Walton-on-the-Naze

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Coordinates: 51°50′53″N 1°16′05″E / 51.848°N 1.268°E / 51.848; 1.268

Walton-on-the-Naze
Walton-on-the-Naze.jpg
Walton on the Naze
Walton-on-the-Naze is located in Essex
Walton-on-the-Naze
Walton-on-the-Naze
 Walton-on-the-Naze shown within Essex
Population 6,000 
OS grid reference TM2521
Civil parish Frinton and Walton
District Tendring
Shire county Essex
Region East
Country England
Sovereign state United Kingdom
Post town WALTON ON THE NAZE[1]
Postcode district CO14
Dialling code 01255
Police Essex
Fire Essex
Ambulance East of England
EU Parliament East of England
UK Parliament Clacton
List of places
UK
England
Essex

Walton-on-the-Naze is a small town in Essex, England, on the North Sea coast in the Tendring district. It is north of Clacton and south of the port of Harwich. It abuts Frinton-on-Sea to the south, and is part of the parish of Frinton and Walton. It is a resort town, with a permanent population of about 6,000.[citation needed] It attracts many visitors, The Naze being the main attraction. There is also a pier.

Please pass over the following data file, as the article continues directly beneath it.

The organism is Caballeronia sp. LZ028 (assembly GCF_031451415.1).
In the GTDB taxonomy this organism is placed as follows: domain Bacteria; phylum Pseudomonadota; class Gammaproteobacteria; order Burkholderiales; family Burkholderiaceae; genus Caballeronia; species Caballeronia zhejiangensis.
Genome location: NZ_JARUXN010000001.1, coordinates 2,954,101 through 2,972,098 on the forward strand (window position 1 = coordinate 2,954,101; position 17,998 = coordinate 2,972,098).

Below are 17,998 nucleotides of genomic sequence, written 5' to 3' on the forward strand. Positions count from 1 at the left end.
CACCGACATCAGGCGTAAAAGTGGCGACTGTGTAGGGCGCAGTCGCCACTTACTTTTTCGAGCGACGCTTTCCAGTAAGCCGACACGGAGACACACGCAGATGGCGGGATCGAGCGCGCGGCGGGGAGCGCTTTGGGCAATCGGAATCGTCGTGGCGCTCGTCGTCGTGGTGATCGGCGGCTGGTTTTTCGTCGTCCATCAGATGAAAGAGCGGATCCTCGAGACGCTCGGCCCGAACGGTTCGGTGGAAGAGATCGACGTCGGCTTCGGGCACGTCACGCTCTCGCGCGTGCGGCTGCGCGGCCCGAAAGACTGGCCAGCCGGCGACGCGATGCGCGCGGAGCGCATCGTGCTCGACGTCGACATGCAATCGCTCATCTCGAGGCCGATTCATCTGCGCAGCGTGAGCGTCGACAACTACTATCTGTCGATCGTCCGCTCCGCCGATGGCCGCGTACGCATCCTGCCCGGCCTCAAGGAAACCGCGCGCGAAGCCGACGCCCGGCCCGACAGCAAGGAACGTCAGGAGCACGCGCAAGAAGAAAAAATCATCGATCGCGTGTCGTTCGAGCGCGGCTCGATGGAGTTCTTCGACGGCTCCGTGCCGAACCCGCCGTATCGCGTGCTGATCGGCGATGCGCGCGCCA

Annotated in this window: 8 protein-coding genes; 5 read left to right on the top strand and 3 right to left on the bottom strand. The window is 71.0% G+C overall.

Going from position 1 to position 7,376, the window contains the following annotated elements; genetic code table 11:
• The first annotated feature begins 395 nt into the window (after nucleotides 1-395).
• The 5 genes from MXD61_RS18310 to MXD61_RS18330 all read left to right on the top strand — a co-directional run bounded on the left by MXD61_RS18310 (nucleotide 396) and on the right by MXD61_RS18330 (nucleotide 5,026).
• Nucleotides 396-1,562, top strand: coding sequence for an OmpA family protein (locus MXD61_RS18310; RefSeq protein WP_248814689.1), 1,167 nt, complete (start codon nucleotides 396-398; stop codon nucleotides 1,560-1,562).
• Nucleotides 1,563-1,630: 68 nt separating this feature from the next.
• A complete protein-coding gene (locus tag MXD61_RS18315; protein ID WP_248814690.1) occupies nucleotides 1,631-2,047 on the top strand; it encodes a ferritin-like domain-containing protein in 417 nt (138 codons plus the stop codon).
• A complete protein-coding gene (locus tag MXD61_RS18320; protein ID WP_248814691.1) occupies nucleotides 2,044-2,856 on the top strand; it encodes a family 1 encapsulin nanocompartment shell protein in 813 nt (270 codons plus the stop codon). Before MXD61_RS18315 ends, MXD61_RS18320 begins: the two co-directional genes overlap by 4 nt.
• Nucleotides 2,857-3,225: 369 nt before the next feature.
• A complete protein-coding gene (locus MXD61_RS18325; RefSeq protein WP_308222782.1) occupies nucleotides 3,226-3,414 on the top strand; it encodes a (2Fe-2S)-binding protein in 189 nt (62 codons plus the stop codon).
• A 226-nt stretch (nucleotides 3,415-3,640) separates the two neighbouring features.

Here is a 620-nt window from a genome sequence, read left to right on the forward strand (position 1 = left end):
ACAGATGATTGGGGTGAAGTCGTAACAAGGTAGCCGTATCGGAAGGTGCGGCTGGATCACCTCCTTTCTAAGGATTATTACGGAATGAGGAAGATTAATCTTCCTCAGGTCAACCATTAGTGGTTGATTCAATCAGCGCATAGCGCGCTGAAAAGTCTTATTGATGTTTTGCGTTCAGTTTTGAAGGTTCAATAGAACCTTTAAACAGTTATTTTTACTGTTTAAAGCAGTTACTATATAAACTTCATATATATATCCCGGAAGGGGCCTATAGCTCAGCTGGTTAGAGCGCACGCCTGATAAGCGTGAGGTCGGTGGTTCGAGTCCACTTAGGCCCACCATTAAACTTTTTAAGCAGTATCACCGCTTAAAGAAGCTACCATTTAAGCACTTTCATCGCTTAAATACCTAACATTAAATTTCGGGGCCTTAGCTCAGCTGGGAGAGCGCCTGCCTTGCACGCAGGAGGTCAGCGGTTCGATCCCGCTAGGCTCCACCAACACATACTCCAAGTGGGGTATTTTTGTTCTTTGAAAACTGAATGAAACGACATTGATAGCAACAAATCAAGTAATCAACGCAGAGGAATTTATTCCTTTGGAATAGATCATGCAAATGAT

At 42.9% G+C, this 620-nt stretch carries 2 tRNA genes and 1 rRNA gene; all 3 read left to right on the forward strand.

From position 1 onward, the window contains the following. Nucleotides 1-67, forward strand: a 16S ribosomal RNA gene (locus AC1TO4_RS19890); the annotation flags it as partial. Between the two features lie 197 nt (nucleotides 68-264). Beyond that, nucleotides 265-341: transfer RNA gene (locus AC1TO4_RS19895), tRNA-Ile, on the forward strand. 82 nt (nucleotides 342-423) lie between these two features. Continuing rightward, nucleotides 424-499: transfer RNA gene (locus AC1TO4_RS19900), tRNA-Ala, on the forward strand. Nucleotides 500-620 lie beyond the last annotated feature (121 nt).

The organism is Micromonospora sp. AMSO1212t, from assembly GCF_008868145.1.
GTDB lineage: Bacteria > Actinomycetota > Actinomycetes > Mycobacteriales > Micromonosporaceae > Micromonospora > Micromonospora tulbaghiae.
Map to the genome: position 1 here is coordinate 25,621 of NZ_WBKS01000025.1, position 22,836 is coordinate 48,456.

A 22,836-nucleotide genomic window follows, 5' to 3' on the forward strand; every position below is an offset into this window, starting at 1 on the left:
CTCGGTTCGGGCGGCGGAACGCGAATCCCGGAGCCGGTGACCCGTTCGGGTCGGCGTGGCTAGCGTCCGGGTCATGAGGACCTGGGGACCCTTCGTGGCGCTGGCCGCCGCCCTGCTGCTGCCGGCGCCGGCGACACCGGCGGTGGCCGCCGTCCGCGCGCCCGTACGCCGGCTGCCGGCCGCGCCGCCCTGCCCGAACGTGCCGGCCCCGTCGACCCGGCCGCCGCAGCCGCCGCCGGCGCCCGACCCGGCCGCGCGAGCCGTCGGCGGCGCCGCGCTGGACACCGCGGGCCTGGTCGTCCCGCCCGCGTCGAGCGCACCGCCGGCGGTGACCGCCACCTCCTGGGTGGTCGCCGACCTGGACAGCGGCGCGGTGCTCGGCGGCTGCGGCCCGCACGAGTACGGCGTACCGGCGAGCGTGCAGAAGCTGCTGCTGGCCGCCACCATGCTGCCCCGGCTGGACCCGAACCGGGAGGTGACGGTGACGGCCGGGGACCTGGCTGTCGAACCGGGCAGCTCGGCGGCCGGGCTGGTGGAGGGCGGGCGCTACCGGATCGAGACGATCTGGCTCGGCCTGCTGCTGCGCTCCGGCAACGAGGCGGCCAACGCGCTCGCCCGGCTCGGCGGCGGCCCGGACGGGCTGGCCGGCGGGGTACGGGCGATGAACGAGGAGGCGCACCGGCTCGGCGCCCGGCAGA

The parish was earlier known as Walton-le-Soken.[2] The name 'Walton' is a common one meaning a 'farmstead or village of the Britons',[3] while 'Soken' denotes the soke (an area of special jurisdiction) that included Thorpe, Kirby and Walton.

Walton has an HM Coastguard team and houses Thames MRCC (Maritime Rescue Coordination Centre), organising rescues from Southwold to Herne Bay.

Walton-on-the-Naze railway station is on a branch of the Sunshine Coast Line.

The Naze[edit]

Main article: The Naze

"Naze" derives from Old English næss "ness, promontory, headland". In 1722 Daniel Defoe mentions the town calling it "Walton, under the Nase".[4]

The Naze is a peninsula north of the town. It is important for migrating birds and has a small nature reserve. The marshes of Hamford Water behind the town are also of ornithological interest, with wintering ducks and brent geese. Many Bird watchers visit at migration times.

The Hanoverian tower (more commonly known as the Naze Tower) at the start of the open area of the Naze was a sea mark to assist ships on this otherwise fairly featureless coast.

Cliff erosion, the overlying Red Crag deposit has eroded faster than the London clay base